As I rolled my way past Jasliq, a tiny town out here in the vast expanse of Qaraqolpakstan, a local man walked up to me and, in perfect English, said “Hello there! What’s a dazzling urbanite like you doing in a rustic setting like this?” We shared a hearty laugh. This is probably one of my favorite lines from one of my favorite movies, Blazing Saddles. Newly-appointed Sheriff Bart has just ridden into the Western town of Rock Ridge, carrying Gucci-branded saddlebags, looking like a million bucks. But he’s obviously not welcome there, because he’s black, and the rest of the town is white. Gene Wilder’s character, recognizing that the Sheriff is out of his element, hits him with this line, which perfectly sums up the absurdity of the situation.
I was astounded. The cultural comprehension that this guy had just shown! He must have seen the movie! The ability to make this connection and compare my unexpected presence in Jasliq with Sheriff Bart’s in Rock Ridge resulted in a truly unique first interaction among thousands that I have had. Wow. Incredible. Looking back now, it is really quite hard to convince myself that the interaction actually occurred. Maybe I’m having trouble convincing you too. Ah. Well. There’s the rub. It didn’t actually happen. In reality, he came up to me, said a few words I can’t understand, grinned in a way I can’t really tell was menacing or not, and left disappointed when I dismissed him with a shake of my head and a quick “I don’t understand” in Russian.
Over the last while, I’ve had very little to think about except for how to work Blazing Saddles quotes into my blog post for this stretch. For long stretches of this post, I am just… nowhere. Launched like a sputtering old Lada into a vast desert. I am in Nukus now, the capital of the Qaraqolpak region.
Not everywhere in the world is pretty. Not everywhere in the world lends itself to majestic pictures and tales of triumph over mountain passes. Over the last two weeks or so, I crossed Mangystau province in Kazakhstan and Qaraqolpakstan in northwest Uzbekistan. There is nothing remarkable about these regions. There are prettier stretches of road in my immediate plans. There are also many other deserts in Central Asia. But this one, the largest and most remote I’ll probably cross on this trip, grew on me as I went. The crossing it was a gruelingly tough but undeniably powerful experience that I’ll never forget. I am struggling while writing this post with how to succinctly communicate why this was. It all comes down to an overwhelming frustration with the inaccessibility and desolation of the whole region. I’ll try my best to describe my experiences and as usual give advice to anyone else (god forbid someone else finds this sort of thing fun) who comes this way. Along to help me is the world’s foremost expert on all things Uzbekistan, Herman Cain. Back to Beyneu!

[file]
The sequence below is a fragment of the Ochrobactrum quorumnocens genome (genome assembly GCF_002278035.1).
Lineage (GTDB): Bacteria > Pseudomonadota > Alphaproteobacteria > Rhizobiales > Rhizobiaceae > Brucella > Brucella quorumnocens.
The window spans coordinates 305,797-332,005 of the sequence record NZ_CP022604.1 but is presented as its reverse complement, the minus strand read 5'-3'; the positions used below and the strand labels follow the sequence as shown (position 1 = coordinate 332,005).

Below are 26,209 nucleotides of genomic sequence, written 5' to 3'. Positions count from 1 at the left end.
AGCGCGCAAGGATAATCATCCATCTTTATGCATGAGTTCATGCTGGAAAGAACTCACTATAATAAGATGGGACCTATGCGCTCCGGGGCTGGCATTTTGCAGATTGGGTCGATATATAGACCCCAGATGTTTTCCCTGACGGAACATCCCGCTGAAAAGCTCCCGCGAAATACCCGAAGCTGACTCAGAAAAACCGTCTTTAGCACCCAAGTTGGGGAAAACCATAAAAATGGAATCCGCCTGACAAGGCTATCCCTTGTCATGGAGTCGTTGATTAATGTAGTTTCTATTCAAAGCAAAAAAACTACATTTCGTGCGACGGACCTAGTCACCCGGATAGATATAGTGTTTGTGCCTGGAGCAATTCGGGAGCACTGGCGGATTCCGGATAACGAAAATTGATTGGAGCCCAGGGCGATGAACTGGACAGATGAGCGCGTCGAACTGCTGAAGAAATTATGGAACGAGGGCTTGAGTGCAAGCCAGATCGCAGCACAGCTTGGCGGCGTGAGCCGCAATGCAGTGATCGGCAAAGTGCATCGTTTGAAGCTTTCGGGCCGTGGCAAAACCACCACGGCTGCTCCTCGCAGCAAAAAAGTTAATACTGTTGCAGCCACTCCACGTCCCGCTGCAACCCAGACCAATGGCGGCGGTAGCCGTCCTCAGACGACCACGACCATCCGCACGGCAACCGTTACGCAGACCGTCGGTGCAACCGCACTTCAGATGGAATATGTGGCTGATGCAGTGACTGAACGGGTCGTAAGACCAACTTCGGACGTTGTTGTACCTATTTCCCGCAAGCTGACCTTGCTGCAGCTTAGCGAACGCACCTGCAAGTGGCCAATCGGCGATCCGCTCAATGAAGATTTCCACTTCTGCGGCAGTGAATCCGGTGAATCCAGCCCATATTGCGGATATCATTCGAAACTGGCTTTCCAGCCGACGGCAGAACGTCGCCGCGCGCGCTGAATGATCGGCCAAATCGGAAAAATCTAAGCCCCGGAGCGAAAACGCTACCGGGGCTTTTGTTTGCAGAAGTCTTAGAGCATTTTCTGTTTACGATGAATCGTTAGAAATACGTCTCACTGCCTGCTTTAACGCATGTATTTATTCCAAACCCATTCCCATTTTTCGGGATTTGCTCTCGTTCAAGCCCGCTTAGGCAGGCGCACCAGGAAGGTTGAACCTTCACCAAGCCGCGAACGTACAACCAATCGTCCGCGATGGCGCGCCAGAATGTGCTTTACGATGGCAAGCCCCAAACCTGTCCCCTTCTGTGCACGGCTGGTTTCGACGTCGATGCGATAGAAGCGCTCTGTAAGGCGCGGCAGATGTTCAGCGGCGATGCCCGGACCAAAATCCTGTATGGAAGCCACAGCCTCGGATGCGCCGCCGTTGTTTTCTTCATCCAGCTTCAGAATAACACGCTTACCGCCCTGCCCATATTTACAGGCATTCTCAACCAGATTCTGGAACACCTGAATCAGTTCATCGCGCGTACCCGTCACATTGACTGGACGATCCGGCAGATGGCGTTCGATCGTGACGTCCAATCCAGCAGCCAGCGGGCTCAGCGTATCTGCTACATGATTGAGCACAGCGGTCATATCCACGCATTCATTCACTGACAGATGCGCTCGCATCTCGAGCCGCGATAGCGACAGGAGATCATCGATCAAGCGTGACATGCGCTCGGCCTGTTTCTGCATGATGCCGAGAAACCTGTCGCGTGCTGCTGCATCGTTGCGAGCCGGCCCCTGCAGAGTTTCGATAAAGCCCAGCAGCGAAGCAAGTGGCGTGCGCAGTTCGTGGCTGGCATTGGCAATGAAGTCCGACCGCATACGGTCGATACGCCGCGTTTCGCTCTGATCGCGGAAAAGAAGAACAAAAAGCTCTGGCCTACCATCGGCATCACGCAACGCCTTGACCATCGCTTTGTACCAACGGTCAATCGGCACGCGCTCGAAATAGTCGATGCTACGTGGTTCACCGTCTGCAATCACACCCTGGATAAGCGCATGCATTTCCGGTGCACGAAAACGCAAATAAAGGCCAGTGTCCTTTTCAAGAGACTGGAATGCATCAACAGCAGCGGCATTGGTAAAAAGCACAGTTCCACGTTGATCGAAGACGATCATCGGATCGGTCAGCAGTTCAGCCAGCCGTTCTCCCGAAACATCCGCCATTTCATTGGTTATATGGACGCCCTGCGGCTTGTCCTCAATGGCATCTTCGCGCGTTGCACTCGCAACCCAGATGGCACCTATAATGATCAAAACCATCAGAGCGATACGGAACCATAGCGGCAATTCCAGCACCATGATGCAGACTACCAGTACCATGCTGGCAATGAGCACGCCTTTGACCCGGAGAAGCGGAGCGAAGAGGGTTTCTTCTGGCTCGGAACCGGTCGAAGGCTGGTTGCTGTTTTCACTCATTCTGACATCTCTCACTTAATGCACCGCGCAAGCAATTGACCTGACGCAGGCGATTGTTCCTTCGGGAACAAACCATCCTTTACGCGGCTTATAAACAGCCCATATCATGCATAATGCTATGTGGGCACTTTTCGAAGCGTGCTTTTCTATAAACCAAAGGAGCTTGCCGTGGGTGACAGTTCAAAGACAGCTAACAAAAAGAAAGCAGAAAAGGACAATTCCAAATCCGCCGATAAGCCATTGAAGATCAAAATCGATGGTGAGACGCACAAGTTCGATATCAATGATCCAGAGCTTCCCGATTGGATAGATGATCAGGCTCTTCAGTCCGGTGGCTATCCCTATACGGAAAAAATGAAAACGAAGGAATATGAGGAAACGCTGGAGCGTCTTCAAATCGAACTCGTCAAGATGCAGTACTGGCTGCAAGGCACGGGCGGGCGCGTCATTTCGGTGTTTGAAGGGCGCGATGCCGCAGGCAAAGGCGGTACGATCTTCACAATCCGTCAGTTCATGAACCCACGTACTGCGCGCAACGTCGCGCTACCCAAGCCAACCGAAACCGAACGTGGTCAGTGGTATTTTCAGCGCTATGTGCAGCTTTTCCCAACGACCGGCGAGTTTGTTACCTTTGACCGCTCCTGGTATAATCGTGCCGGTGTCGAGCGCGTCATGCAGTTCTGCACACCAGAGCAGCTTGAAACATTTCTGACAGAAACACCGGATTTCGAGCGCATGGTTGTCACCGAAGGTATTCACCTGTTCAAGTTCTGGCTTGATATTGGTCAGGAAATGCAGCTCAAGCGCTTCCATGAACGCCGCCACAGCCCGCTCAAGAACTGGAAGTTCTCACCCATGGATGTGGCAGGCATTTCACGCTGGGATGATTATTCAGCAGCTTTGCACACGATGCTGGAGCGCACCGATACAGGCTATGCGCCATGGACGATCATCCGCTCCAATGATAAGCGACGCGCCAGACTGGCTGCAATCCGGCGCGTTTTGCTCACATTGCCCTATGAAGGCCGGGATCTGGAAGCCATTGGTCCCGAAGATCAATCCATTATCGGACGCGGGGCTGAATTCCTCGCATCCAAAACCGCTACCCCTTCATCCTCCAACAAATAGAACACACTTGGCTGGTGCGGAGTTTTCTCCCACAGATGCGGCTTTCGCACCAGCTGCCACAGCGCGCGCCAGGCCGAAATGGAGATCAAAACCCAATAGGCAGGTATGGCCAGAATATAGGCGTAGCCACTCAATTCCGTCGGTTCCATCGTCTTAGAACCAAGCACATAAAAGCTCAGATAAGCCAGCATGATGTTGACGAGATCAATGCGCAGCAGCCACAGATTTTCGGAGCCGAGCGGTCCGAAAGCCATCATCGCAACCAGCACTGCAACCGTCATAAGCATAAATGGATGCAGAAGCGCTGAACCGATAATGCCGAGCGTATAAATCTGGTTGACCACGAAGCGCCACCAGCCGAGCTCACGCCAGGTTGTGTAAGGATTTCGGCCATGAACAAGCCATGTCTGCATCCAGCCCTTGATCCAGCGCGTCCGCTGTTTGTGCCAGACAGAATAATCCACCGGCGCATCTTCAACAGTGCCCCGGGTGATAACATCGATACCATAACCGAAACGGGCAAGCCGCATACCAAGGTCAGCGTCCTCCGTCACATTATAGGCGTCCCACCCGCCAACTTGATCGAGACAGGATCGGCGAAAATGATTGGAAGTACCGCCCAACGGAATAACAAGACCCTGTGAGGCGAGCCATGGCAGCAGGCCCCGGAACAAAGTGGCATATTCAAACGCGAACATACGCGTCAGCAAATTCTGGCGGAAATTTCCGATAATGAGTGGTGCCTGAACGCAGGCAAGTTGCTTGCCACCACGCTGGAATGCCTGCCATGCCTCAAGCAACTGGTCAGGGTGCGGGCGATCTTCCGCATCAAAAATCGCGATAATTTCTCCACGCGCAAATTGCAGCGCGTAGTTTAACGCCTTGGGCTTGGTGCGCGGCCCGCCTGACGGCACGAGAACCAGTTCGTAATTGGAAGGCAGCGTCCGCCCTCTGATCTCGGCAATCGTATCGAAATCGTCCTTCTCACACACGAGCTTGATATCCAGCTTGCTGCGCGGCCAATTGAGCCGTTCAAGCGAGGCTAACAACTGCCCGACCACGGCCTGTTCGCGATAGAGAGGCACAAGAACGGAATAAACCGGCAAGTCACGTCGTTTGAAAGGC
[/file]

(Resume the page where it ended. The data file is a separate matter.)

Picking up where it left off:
Beyneu turned out to be less than the horror story that I had been fearing. Someone out there has written a “guide to Beyneu” on the internet, which describes it succinctly as “a town” and proceeds to just rip it apart. I’ll update that description for 2018 and say that it is “a town, but with a good (for the area) supermarket and a hotel with good (again, for the area) wi-fi.” It’s really not that bad, and I stayed there for a few days while I waited for my Uzbek visa to start. An unexpectedly pleasant stay.
The ride to the border, though was the first of a series of demoralizing slogs. I had been telling myself for months that “oh, it’ll be fine, you’ll luck out and get tailwinds straight away and just sail across this region. Nope. A couple of long days into a headwind to start things off. It’s a special kind of frustration that settles in when you struggle against a headwind for 20km, look back and see the town you left an hour ago still on the mind-numbingly flat horizon.